About 70 to 80 percent of third-year junior high school students failed to attain level 3 of the EIKEN Test in Practical English Proficiency in all areas except writing, a government survey has revealed.
The 2015 results of the Ministry of Education, Culture, Sports, Science and Technology (MEXT)'s nationwide survey of third-year junior high and high school students in the four English language skills -- reading, listening, writing and speaking -- were released on Feb. 2.
National government guidelines suggest that students attain a level of around 3 on the EIKEN test at the time of their graduation from junior high school.
The survey, which covered both public and private schools, tested the third-year junior high school students for the first time. Meanwhile, the high school students -- whom the survey began covering in fiscal 2014 -- again showed overall low-level scores on the examination.
The survey covered a sample of approximately 90,000 total third-year students -- about 60,000 junior high schoolers, and some 30,000 high schoolers. In addition, a separate questionnaire survey was carried out regarding the content of students' English language courses, as well as their interest in learning.
Present-day third-year junior high schoolers represent the first cohort of students who have been subject to the current system, whereby foreign language activities are offered beginning at the fifth grade level of elementary school.
The percentage of students who did not reach level 3 of the EIKEN test (corresponding to less than level A1 on the Common European Framework of Reference for Languages, or CERF) -- which requires being able to provide simple answers to questions on topics of familiarity -- were as follows, by category: 73.9 percent in reading; 79.8 percent in listening; and 67.4 percent in speaking -- all of which represent high numbers.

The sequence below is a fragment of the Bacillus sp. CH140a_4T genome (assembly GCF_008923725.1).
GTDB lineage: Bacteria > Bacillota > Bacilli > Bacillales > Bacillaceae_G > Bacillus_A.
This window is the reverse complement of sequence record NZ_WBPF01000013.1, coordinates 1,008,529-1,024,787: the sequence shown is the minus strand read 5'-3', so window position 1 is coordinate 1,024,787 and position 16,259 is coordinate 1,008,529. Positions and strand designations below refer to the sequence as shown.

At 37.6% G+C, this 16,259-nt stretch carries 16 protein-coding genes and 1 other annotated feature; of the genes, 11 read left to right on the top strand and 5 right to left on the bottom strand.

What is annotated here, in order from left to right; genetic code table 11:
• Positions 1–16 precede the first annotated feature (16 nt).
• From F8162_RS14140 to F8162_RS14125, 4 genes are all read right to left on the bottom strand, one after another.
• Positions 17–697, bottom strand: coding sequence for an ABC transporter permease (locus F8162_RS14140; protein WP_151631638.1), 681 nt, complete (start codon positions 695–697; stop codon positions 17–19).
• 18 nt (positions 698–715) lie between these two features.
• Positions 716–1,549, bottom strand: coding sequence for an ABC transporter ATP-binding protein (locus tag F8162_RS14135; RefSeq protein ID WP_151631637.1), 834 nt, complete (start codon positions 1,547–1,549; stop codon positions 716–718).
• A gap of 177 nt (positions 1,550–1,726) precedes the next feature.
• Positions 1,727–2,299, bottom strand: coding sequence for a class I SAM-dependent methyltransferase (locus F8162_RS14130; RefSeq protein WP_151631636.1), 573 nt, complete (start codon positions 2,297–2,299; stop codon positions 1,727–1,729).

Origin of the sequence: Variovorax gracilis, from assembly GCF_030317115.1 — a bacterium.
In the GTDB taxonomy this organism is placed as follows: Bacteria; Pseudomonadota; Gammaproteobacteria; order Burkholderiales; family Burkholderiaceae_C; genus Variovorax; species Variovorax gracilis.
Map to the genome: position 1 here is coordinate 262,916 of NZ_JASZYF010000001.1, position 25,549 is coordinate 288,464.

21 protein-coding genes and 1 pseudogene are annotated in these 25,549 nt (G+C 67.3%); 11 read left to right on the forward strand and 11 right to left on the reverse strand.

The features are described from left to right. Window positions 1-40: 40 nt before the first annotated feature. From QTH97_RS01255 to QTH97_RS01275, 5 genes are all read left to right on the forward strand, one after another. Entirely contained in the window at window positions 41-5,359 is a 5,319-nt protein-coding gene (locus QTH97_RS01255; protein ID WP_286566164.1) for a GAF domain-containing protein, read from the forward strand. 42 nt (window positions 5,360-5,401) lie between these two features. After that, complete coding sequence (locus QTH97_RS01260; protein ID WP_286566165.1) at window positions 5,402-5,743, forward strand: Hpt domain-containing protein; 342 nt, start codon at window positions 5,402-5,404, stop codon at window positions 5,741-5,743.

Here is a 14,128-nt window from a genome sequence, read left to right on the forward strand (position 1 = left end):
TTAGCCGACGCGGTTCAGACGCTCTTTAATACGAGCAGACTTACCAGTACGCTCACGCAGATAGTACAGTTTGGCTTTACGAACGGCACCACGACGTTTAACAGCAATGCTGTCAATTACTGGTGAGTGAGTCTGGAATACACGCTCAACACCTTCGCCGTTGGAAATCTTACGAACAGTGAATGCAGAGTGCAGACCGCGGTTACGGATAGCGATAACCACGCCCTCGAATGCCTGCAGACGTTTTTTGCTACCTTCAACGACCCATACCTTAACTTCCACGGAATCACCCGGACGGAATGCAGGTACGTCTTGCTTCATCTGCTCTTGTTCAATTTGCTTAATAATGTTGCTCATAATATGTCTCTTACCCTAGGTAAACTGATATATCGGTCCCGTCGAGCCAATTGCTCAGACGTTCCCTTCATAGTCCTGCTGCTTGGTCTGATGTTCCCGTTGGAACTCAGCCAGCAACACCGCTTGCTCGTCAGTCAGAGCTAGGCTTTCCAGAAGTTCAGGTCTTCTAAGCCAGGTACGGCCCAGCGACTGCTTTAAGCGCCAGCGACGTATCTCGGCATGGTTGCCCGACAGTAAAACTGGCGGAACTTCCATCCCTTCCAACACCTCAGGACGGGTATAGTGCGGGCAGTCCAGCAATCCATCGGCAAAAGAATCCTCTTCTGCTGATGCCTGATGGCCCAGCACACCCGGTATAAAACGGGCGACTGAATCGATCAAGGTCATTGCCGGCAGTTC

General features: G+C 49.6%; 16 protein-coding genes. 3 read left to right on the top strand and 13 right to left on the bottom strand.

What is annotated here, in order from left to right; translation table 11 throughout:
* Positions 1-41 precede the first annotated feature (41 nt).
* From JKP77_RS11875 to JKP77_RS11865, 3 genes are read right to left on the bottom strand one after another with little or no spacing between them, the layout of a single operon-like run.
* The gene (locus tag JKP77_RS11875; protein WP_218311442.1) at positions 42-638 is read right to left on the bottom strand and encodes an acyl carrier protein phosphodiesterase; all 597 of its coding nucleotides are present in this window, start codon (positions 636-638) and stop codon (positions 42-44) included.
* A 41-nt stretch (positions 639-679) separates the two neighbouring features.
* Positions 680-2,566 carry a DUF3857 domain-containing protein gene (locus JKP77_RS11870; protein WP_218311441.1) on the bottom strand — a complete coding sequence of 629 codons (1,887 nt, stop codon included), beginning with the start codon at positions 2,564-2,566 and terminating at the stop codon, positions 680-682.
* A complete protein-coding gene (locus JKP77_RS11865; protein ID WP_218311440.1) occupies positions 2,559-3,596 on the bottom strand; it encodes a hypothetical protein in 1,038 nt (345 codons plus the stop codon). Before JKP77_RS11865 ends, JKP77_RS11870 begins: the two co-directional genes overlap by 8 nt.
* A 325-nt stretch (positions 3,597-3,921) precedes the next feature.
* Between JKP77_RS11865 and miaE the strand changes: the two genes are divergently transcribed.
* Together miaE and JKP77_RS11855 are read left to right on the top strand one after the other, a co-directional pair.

While the figure was 56.7 percent for the writing section -- meaning that 43.1 percent of the students did achieve EIKEN level 3 for this portion of the examination, and making this skill set stand out in comparison with the other areas of proficiency -- as many as 12.6 percent of students also came away with scores of zero, thereby revealing a conspicuously wide dispersion in this section.
The percentage of third-year high school students who attained pre-level 2 on the EIKEN examination (which corresponds to CERF Level A2) -- the level suggested by government guidelines for high school graduates -- was as follows, by individual section: 29.9 percent for reading (a 6.4 point increase over the previous year's figure); 24.2 percent for listening (a 3.9 point increase over the previous year's figure); and 17.2 percent for writing (a 6.5 point increase over the previous year's figure). Despite the improvements made, however, the figures still remain substandard.
Meanwhile, the figure for the speaking section was 9.8 percent -- only a marginal change from the previous year's level.
The questionnaire shows that among the students who came away with high scores on the speaking section, a higher percentage of those at both the junior high school and high school level indicated that they had time for discussion during their English language classes compared with those students who had lower scores -- thereby underscoring a correlation between class content and proficiency examinations.
A MEXT representative commented as follows with respect to the slight improvement in high school students' scores: "It is likely that this is a result of the enhancements that have been made to providing course instruction focusing upon the four different skill areas."
The spokesperson added with respect to junior high school students, "We plan to conduct a detailed analysis of the situation in order to find out where the problems are occurring."